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Adult and Adolescent Comprehensive Dialectical Behavior Therapy (DBT)
The goal of DBT is to create a life worth living.
Our adolescent and adult groups engage individuals who:
Participants engage in both psychotherapy and skills training groups. Participants must commit to working with an individual DBT therapist once per week and attend weekly group skills sessions. Groups are 2.5 hours in length.
DBT is based on cognitive theory behavioral theory and dialectical philosophies. The model looks at how symptoms are created through transactions in the environment and works to extinguish unproductive behaviors and find a new balance. DBT was created to treat suicidal and para-suicidal behaviors, and research now shows significant improvement for emotion regulation and impulsivity by becoming more aware of the moment.
DBT therapists are part of a team that utilizes the knowledge of other therapists to ensure individuals receive the highest quality of care.
Individuals in DBT have access to an psychotherapist outside of conventional therapy sessions.
Fees are determined by program and will be discussed with you.
My work in mental health has always been specific to underserved communities. Persons of color are additionally marginalized in society. My life’s work over the last ten years or so has been very much focused on diversity, equity, and inclusivity. I like to believe that it feels different sitting with someone with that lens, that there is a different level of respect.
I start with clients with us assessing fit - are they comfortable with me. Because I do a lot of trauma work, I like to be very transparent and offer options to people so they feel they have some agency. The client is the expert on who they are and I have the skills to help them live their best life.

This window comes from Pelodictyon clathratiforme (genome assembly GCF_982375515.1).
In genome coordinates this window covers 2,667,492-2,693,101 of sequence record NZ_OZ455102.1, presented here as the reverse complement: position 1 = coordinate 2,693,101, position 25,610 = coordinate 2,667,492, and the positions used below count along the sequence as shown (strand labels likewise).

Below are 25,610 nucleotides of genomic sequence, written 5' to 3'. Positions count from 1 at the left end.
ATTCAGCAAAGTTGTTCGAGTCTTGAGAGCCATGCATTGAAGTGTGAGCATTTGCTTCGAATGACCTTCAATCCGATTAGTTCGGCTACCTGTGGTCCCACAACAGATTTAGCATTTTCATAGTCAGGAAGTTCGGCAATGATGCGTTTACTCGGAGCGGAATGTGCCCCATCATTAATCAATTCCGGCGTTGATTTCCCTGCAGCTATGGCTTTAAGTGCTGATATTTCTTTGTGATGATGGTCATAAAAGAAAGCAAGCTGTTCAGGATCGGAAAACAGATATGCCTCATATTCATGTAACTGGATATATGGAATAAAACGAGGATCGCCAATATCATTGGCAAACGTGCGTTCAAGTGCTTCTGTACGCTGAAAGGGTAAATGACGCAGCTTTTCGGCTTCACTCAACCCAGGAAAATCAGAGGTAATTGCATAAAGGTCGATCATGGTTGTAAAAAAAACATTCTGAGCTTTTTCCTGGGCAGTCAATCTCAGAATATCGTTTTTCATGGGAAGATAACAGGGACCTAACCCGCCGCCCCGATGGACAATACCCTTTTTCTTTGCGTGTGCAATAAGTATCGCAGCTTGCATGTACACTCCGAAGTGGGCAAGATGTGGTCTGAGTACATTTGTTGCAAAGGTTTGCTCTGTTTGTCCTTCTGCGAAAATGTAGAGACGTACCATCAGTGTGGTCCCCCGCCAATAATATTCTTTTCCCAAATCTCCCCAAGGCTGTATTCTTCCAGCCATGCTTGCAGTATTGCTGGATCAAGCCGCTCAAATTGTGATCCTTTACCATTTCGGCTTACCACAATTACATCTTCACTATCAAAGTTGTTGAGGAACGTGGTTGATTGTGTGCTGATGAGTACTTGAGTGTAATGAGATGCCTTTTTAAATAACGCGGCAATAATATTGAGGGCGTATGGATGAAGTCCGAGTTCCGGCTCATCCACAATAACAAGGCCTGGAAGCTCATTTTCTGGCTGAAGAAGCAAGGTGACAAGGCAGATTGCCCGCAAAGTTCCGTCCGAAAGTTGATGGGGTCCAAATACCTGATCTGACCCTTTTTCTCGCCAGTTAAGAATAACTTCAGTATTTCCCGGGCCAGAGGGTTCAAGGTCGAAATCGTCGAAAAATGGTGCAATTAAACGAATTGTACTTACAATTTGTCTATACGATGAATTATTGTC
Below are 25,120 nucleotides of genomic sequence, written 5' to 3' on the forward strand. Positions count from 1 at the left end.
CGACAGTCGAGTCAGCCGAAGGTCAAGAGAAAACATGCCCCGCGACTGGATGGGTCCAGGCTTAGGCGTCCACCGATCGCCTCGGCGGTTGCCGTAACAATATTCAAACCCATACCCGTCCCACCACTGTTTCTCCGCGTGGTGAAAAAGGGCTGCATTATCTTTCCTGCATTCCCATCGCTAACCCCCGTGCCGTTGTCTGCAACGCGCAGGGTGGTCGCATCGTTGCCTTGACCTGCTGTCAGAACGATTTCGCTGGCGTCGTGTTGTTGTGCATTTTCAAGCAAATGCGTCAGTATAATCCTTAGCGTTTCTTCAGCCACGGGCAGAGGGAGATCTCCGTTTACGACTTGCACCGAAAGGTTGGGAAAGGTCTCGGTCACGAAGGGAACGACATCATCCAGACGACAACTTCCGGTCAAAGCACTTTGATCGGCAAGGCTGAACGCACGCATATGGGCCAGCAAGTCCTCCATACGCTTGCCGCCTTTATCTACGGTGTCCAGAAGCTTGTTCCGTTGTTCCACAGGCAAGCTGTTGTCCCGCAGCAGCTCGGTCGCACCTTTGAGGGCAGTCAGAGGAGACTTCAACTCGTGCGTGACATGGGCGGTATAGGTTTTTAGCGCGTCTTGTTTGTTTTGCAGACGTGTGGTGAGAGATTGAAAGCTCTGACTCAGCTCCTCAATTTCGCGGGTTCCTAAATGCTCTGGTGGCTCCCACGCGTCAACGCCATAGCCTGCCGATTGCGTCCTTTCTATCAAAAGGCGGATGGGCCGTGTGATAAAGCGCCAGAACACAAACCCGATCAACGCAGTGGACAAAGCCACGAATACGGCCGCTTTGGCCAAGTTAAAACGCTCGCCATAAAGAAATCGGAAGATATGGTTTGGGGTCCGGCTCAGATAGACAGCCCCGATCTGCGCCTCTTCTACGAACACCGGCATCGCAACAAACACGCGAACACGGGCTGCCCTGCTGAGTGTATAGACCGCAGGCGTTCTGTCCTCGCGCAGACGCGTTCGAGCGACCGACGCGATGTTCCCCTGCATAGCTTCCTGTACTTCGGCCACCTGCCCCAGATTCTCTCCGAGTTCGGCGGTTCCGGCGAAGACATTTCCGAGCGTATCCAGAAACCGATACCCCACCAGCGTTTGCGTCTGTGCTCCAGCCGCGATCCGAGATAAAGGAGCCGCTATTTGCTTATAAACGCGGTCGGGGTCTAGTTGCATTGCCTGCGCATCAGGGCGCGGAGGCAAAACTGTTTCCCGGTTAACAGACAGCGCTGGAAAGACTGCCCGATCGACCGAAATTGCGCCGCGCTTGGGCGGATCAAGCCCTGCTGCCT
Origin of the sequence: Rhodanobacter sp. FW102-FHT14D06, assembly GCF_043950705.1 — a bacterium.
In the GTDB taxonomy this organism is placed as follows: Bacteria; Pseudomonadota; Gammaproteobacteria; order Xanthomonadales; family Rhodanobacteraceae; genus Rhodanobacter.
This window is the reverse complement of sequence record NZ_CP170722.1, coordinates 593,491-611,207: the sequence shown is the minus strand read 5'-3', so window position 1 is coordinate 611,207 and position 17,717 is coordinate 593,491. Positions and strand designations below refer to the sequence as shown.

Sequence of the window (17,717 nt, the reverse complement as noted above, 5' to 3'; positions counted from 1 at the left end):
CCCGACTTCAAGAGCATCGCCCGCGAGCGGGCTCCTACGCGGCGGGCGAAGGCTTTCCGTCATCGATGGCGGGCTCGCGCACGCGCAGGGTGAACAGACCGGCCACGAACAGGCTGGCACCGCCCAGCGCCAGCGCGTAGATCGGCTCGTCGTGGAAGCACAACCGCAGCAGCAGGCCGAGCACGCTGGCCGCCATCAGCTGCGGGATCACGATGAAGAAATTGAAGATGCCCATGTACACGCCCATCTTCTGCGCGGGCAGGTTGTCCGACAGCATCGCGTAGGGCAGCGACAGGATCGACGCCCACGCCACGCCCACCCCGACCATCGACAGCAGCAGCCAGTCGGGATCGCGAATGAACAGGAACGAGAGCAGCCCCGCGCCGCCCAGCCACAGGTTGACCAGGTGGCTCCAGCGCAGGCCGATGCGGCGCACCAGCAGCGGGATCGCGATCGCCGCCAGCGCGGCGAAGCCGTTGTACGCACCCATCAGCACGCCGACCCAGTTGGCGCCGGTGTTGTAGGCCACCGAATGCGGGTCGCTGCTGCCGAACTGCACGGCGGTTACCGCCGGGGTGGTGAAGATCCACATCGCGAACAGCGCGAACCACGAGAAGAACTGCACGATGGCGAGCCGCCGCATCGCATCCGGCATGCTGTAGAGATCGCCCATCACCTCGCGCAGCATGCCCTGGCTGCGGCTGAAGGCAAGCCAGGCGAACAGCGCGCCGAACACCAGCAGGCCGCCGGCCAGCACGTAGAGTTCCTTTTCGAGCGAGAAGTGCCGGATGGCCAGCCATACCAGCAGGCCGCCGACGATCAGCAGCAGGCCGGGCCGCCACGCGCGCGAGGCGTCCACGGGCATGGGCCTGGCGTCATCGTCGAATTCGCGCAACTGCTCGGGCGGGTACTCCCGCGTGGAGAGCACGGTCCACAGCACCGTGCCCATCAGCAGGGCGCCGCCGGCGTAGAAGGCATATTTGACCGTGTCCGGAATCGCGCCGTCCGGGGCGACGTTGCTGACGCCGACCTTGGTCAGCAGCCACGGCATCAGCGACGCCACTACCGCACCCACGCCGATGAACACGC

I see a variety of ages, sexual orientation, sexual and gender identity. I enjoy working with youth who are struggling in their educational systems.
Special Interests/Skills: LGBTQ+, QTBIPOC, Latino/Latina, Native American populations; complex trauma, intersectionality, severe and persistent mental illness, ex-offender community reentry.
My pronouns are: she/ella
I try to make sure therapy is as unique as the client themselves, meaning we can work together to create the structure and unique modality which works for you.
My priority in every session is to provide an inclusive and safe space to process successes and challenges in your life. I am willing to give as much feedback, whether skills, validation, compassion, or simply space, as you need. It is your right to bring whatever you have, and it is my job to make sure we work towards your overarching therapeutic goals.
It is very important to me that therapy is at a pace with which you are comfortable. A major part of that is being open to explore your identity with you. While I may have several interests, my greatest passion is working with the LGBTQIA+ community and helping one find their safe spaces.
Special Interests/Skills: LGBTQIA and gender identities, dialectical behavioral therapy, cognitive behavioral therapy, diagnosing children ages 5 and under (DC: 0-5).
While I may be providing mental health services, I consider the client the expert in their life and their experience. I see my role as providing a safe, inclusive space to explore how environmental barriers and one’s mental health are impacting the life one wants to be living. My priorities in our work together is your safety and comfort, transparency of services, lack of judgment, and providing services which will address your mental health goals.
I approach therapy by first considering your strengths and prioritizing whether you perceive me as a good fit for your needs. Together, we can create an individualized course of treatment to address the changes you are hoping for in your life. My practice is guided by Strengths-Based, Family Systems, CBT, DBT, Trauma-Informed, and Person-Centered interventions.
Special Interests/Skills: Adolescent, young adult, life transitions, LGBTQIA+ identities, disordered eating, relationship anxiety, divorce recovery, and religious trauma.
My pronouns are: she/her/hers